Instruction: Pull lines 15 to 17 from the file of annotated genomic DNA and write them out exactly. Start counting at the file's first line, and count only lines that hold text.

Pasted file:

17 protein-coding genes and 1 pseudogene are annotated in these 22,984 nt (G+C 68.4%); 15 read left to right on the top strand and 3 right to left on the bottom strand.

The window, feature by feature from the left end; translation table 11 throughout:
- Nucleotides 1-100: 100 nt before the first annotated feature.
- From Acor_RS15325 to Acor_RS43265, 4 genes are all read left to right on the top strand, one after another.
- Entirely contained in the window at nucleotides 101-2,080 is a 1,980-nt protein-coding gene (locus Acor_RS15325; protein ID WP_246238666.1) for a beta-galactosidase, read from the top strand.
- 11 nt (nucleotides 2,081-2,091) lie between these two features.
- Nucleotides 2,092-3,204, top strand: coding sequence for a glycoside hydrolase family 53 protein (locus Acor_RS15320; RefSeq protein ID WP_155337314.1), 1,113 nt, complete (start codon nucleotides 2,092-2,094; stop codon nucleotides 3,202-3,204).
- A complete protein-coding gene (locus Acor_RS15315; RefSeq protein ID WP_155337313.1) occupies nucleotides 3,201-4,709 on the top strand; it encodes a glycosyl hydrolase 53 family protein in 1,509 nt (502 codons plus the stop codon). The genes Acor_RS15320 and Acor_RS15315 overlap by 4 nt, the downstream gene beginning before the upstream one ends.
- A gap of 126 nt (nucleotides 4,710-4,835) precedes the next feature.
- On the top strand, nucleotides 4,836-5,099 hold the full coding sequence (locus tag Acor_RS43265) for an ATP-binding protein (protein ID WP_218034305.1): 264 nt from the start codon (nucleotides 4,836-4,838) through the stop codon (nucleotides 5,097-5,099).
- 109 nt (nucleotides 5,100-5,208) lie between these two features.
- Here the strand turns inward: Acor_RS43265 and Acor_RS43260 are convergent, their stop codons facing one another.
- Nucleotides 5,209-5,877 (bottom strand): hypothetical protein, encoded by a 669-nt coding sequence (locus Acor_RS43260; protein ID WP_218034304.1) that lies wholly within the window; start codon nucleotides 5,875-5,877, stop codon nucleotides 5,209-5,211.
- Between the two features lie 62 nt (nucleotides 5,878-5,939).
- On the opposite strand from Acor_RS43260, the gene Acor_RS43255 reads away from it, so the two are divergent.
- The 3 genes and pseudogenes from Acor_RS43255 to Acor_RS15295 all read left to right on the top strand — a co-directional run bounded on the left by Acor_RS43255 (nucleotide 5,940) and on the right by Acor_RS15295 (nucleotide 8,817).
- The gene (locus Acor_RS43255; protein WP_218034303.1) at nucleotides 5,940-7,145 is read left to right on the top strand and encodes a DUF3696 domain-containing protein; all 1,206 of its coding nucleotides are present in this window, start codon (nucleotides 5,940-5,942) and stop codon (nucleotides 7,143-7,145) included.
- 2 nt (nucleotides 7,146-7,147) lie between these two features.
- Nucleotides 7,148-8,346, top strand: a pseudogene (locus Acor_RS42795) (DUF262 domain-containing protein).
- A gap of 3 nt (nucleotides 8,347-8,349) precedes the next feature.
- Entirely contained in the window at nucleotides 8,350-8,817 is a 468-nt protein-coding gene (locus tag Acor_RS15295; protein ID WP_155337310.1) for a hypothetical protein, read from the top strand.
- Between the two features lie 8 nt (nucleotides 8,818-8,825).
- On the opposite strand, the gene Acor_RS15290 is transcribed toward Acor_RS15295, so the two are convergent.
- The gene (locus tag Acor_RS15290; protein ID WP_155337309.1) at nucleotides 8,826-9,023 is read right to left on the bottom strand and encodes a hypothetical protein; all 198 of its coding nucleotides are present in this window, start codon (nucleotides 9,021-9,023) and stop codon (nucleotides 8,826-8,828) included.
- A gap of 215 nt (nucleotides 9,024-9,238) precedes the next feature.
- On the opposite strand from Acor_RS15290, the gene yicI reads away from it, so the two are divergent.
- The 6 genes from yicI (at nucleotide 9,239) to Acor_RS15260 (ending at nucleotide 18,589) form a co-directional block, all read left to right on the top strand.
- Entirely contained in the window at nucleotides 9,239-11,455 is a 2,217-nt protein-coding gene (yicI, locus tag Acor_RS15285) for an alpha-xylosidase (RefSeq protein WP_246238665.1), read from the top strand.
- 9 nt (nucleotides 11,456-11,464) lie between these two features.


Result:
- On the opposite strand from Acor_RS43260, the gene Acor_RS43255 reads away from it, so the two are divergent.
- The 3 genes and pseudogenes from Acor_RS43255 to Acor_RS15295 all read left to right on the top strand — a co-directional run bounded on the left by Acor_RS43255 (nucleotide 5,940) and on the right by Acor_RS15295 (nucleotide 8,817).
- The gene (locus Acor_RS43255; protein WP_218034303.1) at nucleotides 5,940-7,145 is read left to right on the top strand and encodes a DUF3696 domain-containing protein; all 1,206 of its coding nucleotides are present in this window, start codon (nucleotides 5,940-5,942) and stop codon (nucleotides 7,143-7,145) included.